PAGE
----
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While residents and wildlife managers across Africa typically seek to exclude baboons from residential areas, the residents of Rooiels, a coastal village and registered urban conservancy near Cape Town, South Africa, have opted to coexist with the local wild baboon troop. This unique situation provides the opportunity to understand the factors that make coexistence possible from both a human and baboon perspective, and can yield insights into how to minimise and mitigate human-baboon conflict in urban communities elsewhere.


iCWild's work

Joselyn Mormile is still currently registered as an iCWild PhD student and is writing up her thesis. In October 2020 she was employed by Nature Conservation Corporation who are currently managing the Peninsula baboon program. For her PhD Joselyn used an interdisciplinary approach to develop her understanding of human-baboon coexistence. She used direct observations and GPS tracking collars to better understand the behaviour and spatial ecology of the local baboon troop. She also used detailed questionnaires and interviews with residents to understand the attitudes and perceptions of residents towards baboons. This research follows on from previous research on the Cape Peninsula where humans and baboons are not encouraged to share space.


Key insights

Responsible human behaviour is the key to human-baboon coexistence. 

In Rooiels, because people diligently and effectively store their food waste in baboon-proof bins and baboon-proof their homes, baboons have minimal access to human-based food. Baboon-proof window fixtures are especially effective as they allow people to keep their windows open during summer. Despite these measures, the baboon troop still visits the Rooiels village nearly every day, but – instead of coming into conflict with people over prized human food items – they spend the majority of their time peacefully foraging in the abundant fynbos vegetation on resident properties and road verges.


Targeted and effective education and awareness campaigns drive responsible human behaviour.

An informal education and awareness campaign run by a few Rooiels residents over the past decade has helped new residents learn how to face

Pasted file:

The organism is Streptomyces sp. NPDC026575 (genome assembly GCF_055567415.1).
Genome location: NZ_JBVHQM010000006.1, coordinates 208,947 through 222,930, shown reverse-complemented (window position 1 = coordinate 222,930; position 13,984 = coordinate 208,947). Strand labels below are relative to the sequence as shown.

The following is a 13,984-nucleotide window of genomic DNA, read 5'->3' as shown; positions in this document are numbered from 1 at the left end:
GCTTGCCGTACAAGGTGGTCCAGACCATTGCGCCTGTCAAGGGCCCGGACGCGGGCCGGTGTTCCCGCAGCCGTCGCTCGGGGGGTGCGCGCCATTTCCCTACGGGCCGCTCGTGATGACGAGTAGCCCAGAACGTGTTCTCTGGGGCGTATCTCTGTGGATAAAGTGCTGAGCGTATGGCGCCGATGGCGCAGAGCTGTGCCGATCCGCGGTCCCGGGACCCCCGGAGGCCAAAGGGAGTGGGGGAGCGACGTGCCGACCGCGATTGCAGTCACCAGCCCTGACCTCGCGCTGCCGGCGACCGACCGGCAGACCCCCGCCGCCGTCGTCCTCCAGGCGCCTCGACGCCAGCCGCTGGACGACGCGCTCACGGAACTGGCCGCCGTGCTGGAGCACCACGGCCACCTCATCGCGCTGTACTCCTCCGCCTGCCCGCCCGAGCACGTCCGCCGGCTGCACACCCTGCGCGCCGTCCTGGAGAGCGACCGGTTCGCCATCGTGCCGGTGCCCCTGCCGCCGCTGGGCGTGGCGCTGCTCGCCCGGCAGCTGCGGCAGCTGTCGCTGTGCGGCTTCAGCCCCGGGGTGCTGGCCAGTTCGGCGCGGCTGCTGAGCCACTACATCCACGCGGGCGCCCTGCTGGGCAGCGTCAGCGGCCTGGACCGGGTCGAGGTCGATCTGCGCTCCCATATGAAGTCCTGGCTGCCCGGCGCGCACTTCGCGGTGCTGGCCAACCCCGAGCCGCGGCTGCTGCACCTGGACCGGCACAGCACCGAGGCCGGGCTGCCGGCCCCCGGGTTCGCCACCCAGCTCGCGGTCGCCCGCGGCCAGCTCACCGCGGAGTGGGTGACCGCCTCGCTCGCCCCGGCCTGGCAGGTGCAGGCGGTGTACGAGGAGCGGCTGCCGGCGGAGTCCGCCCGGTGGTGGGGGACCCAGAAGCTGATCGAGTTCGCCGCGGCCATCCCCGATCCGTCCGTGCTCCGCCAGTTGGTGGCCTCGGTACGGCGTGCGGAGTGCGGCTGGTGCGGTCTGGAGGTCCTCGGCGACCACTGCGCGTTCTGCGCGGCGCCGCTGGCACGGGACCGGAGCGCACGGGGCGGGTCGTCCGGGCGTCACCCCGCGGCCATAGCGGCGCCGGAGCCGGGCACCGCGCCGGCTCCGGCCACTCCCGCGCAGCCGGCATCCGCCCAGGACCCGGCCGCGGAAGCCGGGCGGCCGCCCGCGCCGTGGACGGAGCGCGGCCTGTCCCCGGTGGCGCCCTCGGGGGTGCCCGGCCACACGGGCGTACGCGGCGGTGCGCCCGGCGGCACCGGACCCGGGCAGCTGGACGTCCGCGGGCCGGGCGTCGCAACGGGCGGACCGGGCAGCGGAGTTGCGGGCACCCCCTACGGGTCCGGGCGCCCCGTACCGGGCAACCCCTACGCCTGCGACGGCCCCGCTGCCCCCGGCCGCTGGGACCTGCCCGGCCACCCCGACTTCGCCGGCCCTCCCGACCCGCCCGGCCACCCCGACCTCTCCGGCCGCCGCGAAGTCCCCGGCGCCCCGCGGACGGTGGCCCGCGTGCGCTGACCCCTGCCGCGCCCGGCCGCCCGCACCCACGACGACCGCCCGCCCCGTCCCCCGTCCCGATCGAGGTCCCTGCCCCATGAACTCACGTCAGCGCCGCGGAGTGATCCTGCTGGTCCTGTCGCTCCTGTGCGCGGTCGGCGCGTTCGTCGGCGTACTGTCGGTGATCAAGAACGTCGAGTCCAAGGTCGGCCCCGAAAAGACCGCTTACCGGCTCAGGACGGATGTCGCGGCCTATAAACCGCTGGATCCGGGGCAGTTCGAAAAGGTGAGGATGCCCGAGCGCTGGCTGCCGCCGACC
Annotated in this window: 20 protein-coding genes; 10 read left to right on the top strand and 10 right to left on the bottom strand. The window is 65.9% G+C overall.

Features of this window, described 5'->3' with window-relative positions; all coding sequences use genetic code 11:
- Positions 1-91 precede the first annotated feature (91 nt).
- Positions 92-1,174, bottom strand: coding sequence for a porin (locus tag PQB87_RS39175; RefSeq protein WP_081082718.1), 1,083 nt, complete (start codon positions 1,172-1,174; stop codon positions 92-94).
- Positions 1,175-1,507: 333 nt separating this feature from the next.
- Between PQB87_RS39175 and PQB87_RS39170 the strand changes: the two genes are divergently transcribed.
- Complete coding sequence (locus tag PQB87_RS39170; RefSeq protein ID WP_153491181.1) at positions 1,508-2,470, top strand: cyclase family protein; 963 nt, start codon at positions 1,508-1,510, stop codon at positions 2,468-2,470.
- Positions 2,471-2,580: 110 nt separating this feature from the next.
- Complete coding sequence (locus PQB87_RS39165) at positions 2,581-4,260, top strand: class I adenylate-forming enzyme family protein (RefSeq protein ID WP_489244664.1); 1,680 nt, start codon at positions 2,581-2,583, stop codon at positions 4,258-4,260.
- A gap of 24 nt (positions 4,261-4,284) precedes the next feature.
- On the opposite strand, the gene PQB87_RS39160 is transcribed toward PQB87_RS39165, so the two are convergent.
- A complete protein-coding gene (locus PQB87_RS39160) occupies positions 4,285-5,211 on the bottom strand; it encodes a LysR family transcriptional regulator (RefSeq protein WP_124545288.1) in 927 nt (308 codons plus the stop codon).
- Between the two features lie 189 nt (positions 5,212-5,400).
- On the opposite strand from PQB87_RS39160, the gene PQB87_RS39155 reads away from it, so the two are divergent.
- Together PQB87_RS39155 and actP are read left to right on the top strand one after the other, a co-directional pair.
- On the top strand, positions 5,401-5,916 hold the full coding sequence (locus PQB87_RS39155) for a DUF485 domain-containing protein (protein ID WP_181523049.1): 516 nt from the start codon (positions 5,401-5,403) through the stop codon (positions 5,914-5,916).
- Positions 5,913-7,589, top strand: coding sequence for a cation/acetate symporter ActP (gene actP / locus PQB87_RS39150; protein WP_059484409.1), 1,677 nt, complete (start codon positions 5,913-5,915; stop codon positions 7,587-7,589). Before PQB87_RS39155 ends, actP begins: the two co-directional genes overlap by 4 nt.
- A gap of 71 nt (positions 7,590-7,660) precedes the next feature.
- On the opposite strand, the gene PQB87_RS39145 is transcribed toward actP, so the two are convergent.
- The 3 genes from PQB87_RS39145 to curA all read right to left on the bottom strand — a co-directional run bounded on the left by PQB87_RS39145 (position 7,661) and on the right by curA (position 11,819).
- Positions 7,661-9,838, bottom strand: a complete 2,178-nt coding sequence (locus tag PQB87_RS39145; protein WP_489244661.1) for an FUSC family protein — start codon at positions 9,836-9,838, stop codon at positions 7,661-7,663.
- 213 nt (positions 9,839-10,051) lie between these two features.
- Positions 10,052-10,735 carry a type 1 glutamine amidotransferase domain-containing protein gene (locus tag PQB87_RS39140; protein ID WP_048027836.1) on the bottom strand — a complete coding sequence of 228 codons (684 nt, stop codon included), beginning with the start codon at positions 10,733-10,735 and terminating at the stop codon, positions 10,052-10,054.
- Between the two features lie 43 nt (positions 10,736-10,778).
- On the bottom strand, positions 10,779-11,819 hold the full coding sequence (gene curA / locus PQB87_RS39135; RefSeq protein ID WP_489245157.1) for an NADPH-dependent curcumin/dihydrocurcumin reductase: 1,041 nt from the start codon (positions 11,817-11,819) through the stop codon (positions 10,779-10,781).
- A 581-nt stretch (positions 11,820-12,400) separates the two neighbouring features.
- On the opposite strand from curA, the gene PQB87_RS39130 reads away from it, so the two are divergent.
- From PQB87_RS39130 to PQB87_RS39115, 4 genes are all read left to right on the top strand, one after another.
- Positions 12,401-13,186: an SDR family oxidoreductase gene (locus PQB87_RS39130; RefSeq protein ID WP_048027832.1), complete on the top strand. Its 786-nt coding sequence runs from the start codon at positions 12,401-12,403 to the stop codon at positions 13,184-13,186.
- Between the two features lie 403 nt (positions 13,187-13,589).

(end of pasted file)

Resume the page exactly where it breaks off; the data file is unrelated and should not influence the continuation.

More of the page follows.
the potential challenges of sharing space with baboons. Successful baboon-proofing strategies and the dispelling of myths regarding baboon behaviour are routinely shared by word of mouth, on community social media groups, as well as on the community website. A bylaw in the Overstrand Municipality that requires residents to dispose of rubbish in baboon-proof bins is also in place, and almost certainly contributes to the responsible behaviour. However, it is arguably the culture and social norms of the Rooiels Conservancy that make this community so receptive to the education and awareness campaigns.

Risks remain despite low levels of human-baboon conflict.

Although there are very low levels of human-baboon conflict in Rooiels, many baboons are still killed in collisions with vehicles on the road that bisects the village. This means that even in coexistence contexts, authorities still need to ensure that measures are put in place to ensure animal welfare and human wellbeing.

Project team

Joselyn Mormile (iCWild), PhD Candidate and project contact

Prof Justin O’Riain (iCWild), Supervisor

Prof Nicoli Nattrass (iCWild), Co-supervisor

Dr Matthew Lewis (iCWild), Co-Supervisor

Collaborators and funders



Related outputs

Click here to view iCWild's full output list, and use the filter tool to view outputs related to the Human-baboon co-existence project.